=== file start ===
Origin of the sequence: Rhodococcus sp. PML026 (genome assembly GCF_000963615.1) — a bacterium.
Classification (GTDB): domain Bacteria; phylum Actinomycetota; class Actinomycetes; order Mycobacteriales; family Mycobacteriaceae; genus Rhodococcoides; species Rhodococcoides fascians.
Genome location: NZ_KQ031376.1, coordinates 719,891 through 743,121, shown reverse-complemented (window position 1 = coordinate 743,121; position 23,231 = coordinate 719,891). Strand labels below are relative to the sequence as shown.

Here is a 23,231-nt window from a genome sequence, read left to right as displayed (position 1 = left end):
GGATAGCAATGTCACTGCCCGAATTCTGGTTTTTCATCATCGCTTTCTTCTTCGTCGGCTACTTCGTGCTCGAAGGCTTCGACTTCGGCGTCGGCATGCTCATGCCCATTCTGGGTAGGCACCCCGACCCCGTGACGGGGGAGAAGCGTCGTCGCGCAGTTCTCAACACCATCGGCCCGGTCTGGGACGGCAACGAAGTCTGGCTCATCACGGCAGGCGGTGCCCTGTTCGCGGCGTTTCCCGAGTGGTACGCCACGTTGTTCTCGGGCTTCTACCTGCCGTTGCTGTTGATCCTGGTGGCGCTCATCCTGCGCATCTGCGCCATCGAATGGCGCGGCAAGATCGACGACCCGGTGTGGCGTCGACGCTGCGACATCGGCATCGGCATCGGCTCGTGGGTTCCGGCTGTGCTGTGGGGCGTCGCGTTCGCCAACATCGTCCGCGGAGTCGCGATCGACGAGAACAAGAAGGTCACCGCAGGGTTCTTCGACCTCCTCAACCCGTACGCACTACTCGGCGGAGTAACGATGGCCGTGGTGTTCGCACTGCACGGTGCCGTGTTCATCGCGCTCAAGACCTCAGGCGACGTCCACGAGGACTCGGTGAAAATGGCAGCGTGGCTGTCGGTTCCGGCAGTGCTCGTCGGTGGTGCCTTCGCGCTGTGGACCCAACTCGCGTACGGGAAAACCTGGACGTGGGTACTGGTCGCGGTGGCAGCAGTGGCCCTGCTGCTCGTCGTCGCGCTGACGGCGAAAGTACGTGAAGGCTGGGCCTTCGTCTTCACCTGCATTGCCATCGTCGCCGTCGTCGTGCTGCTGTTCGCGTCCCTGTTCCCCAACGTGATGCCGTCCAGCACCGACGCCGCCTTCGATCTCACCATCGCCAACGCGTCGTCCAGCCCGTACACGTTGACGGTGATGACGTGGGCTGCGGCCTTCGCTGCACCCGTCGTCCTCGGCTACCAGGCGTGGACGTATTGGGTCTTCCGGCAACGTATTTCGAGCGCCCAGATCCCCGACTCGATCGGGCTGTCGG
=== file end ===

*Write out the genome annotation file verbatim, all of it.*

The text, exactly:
Origin of the sequence: Rhodococcus sp. PML026 (genome assembly GCF_000963615.1) — a bacterium.
Classification (GTDB): domain Bacteria; phylum Actinomycetota; class Actinomycetes; order Mycobacteriales; family Mycobacteriaceae; genus Rhodococcoides; species Rhodococcoides fascians.
Genome location: NZ_KQ031376.1, coordinates 719,891 through 743,121, shown reverse-complemented (window position 1 = coordinate 743,121; position 23,231 = coordinate 719,891). Strand labels below are relative to the sequence as shown.

Here is a 23,231-nt window from a genome sequence, read left to right as displayed (position 1 = left end):
GGATAGCAATGTCACTGCCCGAATTCTGGTTTTTCATCATCGCTTTCTTCTTCGTCGGCTACTTCGTGCTCGAAGGCTTCGACTTCGGCGTCGGCATGCTCATGCCCATTCTGGGTAGGCACCCCGACCCCGTGACGGGGGAGAAGCGTCGTCGCGCAGTTCTCAACACCATCGGCCCGGTCTGGGACGGCAACGAAGTCTGGCTCATCACGGCAGGCGGTGCCCTGTTCGCGGCGTTTCCCGAGTGGTACGCCACGTTGTTCTCGGGCTTCTACCTGCCGTTGCTGTTGATCCTGGTGGCGCTCATCCTGCGCATCTGCGCCATCGAATGGCGCGGCAAGATCGACGACCCGGTGTGGCGTCGACGCTGCGACATCGGCATCGGCATCGGCTCGTGGGTTCCGGCTGTGCTGTGGGGCGTCGCGTTCGCCAACATCGTCCGCGGAGTCGCGATCGACGAGAACAAGAAGGTCACCGCAGGGTTCTTCGACCTCCTCAACCCGTACGCACTACTCGGCGGAGTAACGATGGCCGTGGTGTTCGCACTGCACGGTGCCGTGTTCATCGCGCTCAAGACCTCAGGCGACGTCCACGAGGACTCGGTGAAAATGGCAGCGTGGCTGTCGGTTCCGGCAGTGCTCGTCGGTGGTGCCTTCGCGCTGTGGACCCAACTCGCGTACGGGAAAACCTGGACGTGGGTACTGGTCGCGGTGGCAGCAGTGGCCCTGCTGCTCGTCGTCGCGCTGACGGCGAAAGTACGTGAAGGCTGGGCCTTCGTCTTCACCTGCATTGCCATCGTCGCCGTCGTCGTGCTGCTGTTCGCGTCCCTGTTCCCCAACGTGATGCCGTCCAGCACCGACGCCGCCTTCGATCTCACCATCGCCAACGCGTCGTCCAGCCCGTACACGTTGACGGTGATGACGTGGGCTGCGGCCTTCGCTGCACCCGTCGTCCTCGGCTACCAGGCGTGGACGTATTGGGTCTTCCGGCAACGTATTTCGAGCGCCCAGATCCCCGACTCGATCGGGCTGTCGG